Business View Oceania | January 2020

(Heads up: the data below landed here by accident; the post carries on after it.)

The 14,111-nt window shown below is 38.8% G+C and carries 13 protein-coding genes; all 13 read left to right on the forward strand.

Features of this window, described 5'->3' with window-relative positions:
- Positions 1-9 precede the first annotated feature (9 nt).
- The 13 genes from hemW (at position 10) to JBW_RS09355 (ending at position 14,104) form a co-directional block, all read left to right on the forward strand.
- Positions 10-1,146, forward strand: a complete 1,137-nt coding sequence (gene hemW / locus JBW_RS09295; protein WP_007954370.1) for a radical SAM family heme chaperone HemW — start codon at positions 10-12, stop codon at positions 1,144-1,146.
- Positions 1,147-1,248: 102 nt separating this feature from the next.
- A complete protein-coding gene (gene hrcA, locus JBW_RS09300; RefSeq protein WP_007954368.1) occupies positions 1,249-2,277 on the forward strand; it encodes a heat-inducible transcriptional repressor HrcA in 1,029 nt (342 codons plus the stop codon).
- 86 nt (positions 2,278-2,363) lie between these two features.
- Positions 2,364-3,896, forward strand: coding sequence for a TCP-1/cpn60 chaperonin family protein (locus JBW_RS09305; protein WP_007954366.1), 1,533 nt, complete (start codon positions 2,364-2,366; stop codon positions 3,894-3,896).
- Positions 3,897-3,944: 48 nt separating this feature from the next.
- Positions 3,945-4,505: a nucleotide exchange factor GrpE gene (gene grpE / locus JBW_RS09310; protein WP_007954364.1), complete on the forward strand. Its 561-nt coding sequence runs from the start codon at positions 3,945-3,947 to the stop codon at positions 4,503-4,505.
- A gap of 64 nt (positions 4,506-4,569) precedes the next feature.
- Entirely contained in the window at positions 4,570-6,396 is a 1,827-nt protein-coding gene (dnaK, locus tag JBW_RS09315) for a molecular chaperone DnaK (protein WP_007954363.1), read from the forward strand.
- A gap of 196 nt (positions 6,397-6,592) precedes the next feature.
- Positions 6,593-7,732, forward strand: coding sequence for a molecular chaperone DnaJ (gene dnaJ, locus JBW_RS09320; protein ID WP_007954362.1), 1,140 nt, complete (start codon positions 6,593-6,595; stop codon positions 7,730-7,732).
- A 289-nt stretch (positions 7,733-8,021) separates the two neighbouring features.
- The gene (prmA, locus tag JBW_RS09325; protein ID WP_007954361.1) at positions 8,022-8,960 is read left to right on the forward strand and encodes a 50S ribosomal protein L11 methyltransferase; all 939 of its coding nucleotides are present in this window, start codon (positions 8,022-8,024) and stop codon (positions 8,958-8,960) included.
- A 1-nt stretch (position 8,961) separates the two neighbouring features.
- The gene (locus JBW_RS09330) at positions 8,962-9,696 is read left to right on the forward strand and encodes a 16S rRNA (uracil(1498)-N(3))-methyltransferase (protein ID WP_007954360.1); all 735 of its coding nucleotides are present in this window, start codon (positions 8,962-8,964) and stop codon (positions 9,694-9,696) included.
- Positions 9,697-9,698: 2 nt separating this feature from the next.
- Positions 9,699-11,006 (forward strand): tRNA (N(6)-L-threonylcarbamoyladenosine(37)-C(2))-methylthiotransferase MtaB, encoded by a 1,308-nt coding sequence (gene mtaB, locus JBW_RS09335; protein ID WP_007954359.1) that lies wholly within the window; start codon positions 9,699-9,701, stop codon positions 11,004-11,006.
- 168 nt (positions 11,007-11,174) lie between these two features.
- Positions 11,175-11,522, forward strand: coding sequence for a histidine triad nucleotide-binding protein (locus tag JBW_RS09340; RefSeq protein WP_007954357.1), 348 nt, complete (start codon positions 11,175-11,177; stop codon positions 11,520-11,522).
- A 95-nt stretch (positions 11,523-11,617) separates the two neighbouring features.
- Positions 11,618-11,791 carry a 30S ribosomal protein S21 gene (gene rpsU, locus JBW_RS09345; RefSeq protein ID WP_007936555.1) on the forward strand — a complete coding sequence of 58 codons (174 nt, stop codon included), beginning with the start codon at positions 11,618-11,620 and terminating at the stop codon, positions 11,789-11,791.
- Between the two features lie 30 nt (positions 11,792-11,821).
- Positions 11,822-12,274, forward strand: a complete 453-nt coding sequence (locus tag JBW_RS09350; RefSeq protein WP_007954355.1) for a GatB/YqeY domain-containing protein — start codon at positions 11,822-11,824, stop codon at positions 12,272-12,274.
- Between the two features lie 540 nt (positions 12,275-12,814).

89 90 BUSINESS VIEW OCEANIA JANUARY 2020 BUSINESS VIEW OCEANIA JANUARY 2020 other. The staff are there for the residents. They’re all like-minded and the residents have a large say in the decision making. In fact, a number of them are on the board. The village has a strong residents’ association and a singular vision for its direction going forward. “We have 209 units and each one is different,” says Rouse, “unlike the current model for retirement villages. And we also have a rest home and hospital. Parkwood Lodge was built 33 years ago and was the first of its type. The rest home apartments are Licence to Occupy, so this is well before anyone thought of it commercially. It was built at a cost of $10 million dollars and put the Trust in a lot of debt at the same time as the stock market crashed in the ‘80s, so the trust was in a fairly precarious position for a number of years. Lloyd was the one who fought to get the lodge built.” Today, Parkwood Lodge has 25 studio hospital rooms and 54 modern apartments which are principally filled by residents from the village, just a gradual process of care. With 154 people on staff, Parkwood is the biggest employer in Waikanae and one of the bigger ones on the coast. There are two centres, geographically, with each part of the village featuring all the usual amenities – dining rooms, meeting halls, billiard rooms, a big library, fitness centre, arts and crafts room, two restaurants, bowling greens, croquet. Plus 27 hectares of grounds, where residents can walk with a friend or family member, or enjoy being on their own. The scenery and wildlife are quite incredible, as the land joins up to a forested nature reserve. Once someone is living in the village, they can transition to the lodge as their care needs change or increase. A group of nurses known as the ‘Village Carers’ keep in close contact with the residents – take them to doctor appointments, test their blood pressure, deliver meals when people are unwell, check up on them … and that’s all part of the monthly fee. There is no extra charge for visits. Residents really enjoy that service, it’s like an insurance policy. They Braddock Painting Ltd PAINTING & DECORATING 027 5511547 PO Box 405, Waikanae 5250 know that even though it’s part of their fee, they may not need them from one year to the next. But one year they might need them every week to help. Those ‘Carers’ are a very big part of the village. They also assess whether people need more services brought into the home and also whether they need to move to the lodge. Currently, there are 59 couples in the village and three in the lodge. And if one of the couple needs to go into the lodge, the other one can remain living in the village. When it comes to challenges with operating the facilities, Rouse remarks, “As with everyone in the aged care sector, the funding is dreadful. We hemorrhage money in our rest home and hospital every year and we have to recover it through the sales of our licences in the village. That’s by far the biggest challenge. And also, getting qualified staff. The problem with the Carers Pay Equity System that came into New Zealand is that everyone thought it would increase the number of people entering the PARKWOOD RET I REMENT V I LLAGE & LODGE